Oxford University

In 1167 Henry II ordered all English students on the Continent to return to England. Many of these students decided to settle in Oxford in an attempt to create the kind of university they had seen in Europe. Disputes between the students and residents led to riots. Some of these students fled to Cambridge where they established a new university. The loss of Oxford's students hurt the local economy and in 1214 traders and merchants invited them back again.

University College was founded in 1249 by William of Durham. Balliol was established in 1263 and Merton, the first residential college, arrived the following year. Merton set the collegiate pattern which became standard in both Oxford and Cambridge. These colleges were self-governing institutions in which teachers and students lived together as a community. Fourteen other colleges were founded by the end of the 16th century: St Edmund Hall (1278), Exeter (1314), Oriel (1326), Queen's (1340), New (1379), Lincoln (1427), All Souls (1438), Magdalen (1458), Brasenose (1509), Corpus Christi (1517), Christ Church (1546), Trinity (1554), St John's (1555) and Jesus (1571)

Four more colleges were established in the 19th century for women: Lady Margaret Hall (1878), Somerville (1879), St. Hugh's (1886) and St. Hilda's (1893). Other Oxford colleges include St. Anne's (1879), Mansfield (1886), St. Benet's (1897), Blackfriars (1921), St. Peter's (1929), Nuffield (1937), Linacre (1962) and St. Catherine's (1963).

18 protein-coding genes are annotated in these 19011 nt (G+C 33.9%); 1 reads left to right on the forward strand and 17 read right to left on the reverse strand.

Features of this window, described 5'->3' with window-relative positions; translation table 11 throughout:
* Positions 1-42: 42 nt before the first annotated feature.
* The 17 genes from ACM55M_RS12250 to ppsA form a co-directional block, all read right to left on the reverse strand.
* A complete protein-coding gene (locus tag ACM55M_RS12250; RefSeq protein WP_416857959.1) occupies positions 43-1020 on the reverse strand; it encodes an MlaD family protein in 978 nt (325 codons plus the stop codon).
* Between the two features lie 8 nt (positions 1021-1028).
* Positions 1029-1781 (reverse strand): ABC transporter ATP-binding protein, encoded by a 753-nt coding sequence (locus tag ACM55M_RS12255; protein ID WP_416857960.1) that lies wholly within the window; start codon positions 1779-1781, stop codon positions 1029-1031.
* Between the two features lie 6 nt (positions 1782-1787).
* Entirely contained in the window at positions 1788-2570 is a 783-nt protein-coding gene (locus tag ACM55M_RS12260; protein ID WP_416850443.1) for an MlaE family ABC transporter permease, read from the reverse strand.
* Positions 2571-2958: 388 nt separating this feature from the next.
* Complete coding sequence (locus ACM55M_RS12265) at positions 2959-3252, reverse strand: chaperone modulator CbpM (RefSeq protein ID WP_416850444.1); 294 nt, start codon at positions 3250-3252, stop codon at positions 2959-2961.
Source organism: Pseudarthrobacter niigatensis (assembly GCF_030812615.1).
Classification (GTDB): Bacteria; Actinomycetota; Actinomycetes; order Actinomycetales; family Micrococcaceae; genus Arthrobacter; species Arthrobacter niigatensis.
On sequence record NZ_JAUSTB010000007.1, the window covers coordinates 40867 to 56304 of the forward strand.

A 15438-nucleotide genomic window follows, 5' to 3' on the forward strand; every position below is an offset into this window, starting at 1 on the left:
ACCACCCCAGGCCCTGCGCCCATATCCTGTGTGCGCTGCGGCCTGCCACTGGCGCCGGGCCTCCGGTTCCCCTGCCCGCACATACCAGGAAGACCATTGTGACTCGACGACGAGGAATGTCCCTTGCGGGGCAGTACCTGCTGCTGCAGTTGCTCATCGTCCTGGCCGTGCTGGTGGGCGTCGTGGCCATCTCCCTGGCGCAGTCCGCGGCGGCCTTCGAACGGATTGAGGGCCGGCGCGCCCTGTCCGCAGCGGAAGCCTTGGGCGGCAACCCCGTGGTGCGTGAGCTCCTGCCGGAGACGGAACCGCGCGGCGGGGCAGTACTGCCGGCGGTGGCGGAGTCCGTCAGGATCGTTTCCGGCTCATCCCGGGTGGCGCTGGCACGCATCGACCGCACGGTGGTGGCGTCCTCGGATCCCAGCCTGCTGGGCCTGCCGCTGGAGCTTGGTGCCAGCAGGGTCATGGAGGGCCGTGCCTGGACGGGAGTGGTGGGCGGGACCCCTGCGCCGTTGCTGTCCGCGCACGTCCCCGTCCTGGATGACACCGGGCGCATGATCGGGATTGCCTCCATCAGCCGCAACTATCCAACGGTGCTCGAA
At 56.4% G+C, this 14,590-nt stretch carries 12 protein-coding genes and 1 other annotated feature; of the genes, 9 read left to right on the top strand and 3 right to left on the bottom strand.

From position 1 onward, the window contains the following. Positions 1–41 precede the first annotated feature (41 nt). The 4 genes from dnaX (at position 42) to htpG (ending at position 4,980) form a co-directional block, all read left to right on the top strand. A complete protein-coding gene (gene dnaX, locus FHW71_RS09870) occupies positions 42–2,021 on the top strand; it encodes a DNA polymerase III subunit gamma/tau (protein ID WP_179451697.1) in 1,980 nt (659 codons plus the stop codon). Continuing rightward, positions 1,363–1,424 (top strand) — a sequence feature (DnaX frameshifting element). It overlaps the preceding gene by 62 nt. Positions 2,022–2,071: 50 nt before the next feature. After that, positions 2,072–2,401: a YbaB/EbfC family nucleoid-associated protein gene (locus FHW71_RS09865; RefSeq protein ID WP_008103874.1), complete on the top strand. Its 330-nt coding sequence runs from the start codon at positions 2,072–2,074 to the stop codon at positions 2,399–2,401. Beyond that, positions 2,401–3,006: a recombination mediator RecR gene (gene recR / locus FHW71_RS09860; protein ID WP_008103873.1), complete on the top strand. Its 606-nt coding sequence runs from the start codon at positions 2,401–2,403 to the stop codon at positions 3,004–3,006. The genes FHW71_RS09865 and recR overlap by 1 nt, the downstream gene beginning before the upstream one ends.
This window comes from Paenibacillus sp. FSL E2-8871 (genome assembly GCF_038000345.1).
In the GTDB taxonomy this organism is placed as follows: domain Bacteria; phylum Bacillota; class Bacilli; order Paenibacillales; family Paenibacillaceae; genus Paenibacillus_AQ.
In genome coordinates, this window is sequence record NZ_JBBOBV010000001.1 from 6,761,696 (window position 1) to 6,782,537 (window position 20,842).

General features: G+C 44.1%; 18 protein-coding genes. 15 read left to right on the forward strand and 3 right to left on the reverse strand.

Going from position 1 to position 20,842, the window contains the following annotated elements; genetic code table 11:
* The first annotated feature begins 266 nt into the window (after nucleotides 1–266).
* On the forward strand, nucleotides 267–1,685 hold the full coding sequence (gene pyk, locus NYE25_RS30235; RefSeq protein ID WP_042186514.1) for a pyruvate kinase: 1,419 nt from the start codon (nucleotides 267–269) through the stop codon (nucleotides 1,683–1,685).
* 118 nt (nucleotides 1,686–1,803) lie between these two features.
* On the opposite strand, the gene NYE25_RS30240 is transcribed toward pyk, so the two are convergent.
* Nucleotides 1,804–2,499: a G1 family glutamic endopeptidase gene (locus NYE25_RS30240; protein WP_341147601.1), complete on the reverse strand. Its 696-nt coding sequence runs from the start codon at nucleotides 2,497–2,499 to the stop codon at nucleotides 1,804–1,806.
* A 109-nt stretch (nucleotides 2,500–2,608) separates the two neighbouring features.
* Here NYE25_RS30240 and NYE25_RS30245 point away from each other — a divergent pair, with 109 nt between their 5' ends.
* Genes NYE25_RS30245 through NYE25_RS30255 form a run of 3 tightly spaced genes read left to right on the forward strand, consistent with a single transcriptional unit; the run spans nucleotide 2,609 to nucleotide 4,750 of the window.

Oxford University was first granted the right to have two MPs in 1613. The vote was given to proctors and all living masters of arts of the university, wherever they lived. The two Tory candidates were almost always guaranteed success. Around 1,300 people voted in elections. Between 1817 and 1829 one of Cambridge's two MPs was Sir Robert Peel. However, Peel's support for Catholic Emancipation made him unpopular in Oxford and he was defeated by 146 votes in February 1829.

Primary Sources

(1) Daniel Defoe, A Tour Through the Whole Island of Great Britain (1724)

Oxford, a name known throughout the learned world, is the greatest (if not the most ancient) university in the island of Great Britain. The city itself is large, strong, populous, and rich; and as it is adorned by the most beautiful buildings of the colleges and halls, it makes the most noble figure of any city in Europe.